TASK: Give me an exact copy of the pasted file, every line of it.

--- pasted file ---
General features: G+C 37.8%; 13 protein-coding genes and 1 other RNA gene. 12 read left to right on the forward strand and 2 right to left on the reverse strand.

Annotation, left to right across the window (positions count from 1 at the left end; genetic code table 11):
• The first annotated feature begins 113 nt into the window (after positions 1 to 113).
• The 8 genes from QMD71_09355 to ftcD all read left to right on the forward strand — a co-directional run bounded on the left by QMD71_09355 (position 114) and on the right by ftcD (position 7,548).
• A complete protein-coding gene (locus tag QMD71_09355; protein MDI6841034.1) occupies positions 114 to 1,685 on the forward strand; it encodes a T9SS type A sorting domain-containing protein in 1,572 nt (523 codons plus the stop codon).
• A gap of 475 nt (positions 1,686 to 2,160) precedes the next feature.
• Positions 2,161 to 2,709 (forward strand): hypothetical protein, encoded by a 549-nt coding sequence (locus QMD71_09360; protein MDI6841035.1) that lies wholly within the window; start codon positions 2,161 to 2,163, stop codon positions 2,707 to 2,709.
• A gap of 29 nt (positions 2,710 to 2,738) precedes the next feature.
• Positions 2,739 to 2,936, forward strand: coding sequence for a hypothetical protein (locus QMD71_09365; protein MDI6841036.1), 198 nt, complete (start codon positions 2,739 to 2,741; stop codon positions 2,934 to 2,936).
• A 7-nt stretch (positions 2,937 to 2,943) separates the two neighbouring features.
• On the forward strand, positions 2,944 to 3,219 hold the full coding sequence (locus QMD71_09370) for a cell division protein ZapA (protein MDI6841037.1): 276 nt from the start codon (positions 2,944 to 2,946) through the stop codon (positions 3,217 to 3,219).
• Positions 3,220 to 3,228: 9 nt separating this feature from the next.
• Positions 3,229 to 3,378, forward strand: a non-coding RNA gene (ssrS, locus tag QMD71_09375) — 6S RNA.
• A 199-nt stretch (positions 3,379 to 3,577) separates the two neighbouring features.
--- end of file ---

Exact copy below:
General features: G+C 37.8%; 13 protein-coding genes and 1 other RNA gene. 12 read left to right on the forward strand and 2 right to left on the reverse strand.

Annotation, left to right across the window (positions count from 1 at the left end; genetic code table 11):
• The first annotated feature begins 113 nt into the window (after positions 1 to 113).
• The 8 genes from QMD71_09355 to ftcD all read left to right on the forward strand — a co-directional run bounded on the left by QMD71_09355 (position 114) and on the right by ftcD (position 7,548).
• A complete protein-coding gene (locus tag QMD71_09355; protein MDI6841034.1) occupies positions 114 to 1,685 on the forward strand; it encodes a T9SS type A sorting domain-containing protein in 1,572 nt (523 codons plus the stop codon).
• A gap of 475 nt (positions 1,686 to 2,160) precedes the next feature.
• Positions 2,161 to 2,709 (forward strand): hypothetical protein, encoded by a 549-nt coding sequence (locus QMD71_09360; protein MDI6841035.1) that lies wholly within the window; start codon positions 2,161 to 2,163, stop codon positions 2,707 to 2,709.
• A gap of 29 nt (positions 2,710 to 2,738) precedes the next feature.
• Positions 2,739 to 2,936, forward strand: coding sequence for a hypothetical protein (locus QMD71_09365; protein MDI6841036.1), 198 nt, complete (start codon positions 2,739 to 2,741; stop codon positions 2,934 to 2,936).
• A 7-nt stretch (positions 2,937 to 2,943) separates the two neighbouring features.
• On the forward strand, positions 2,944 to 3,219 hold the full coding sequence (locus QMD71_09370) for a cell division protein ZapA (protein MDI6841037.1): 276 nt from the start codon (positions 2,944 to 2,946) through the stop codon (positions 3,217 to 3,219).
• Positions 3,220 to 3,228: 9 nt separating this feature from the next.
• Positions 3,229 to 3,378, forward strand: a non-coding RNA gene (ssrS, locus tag QMD71_09375) — 6S RNA.
• A 199-nt stretch (positions 3,379 to 3,577) separates the two neighbouring features.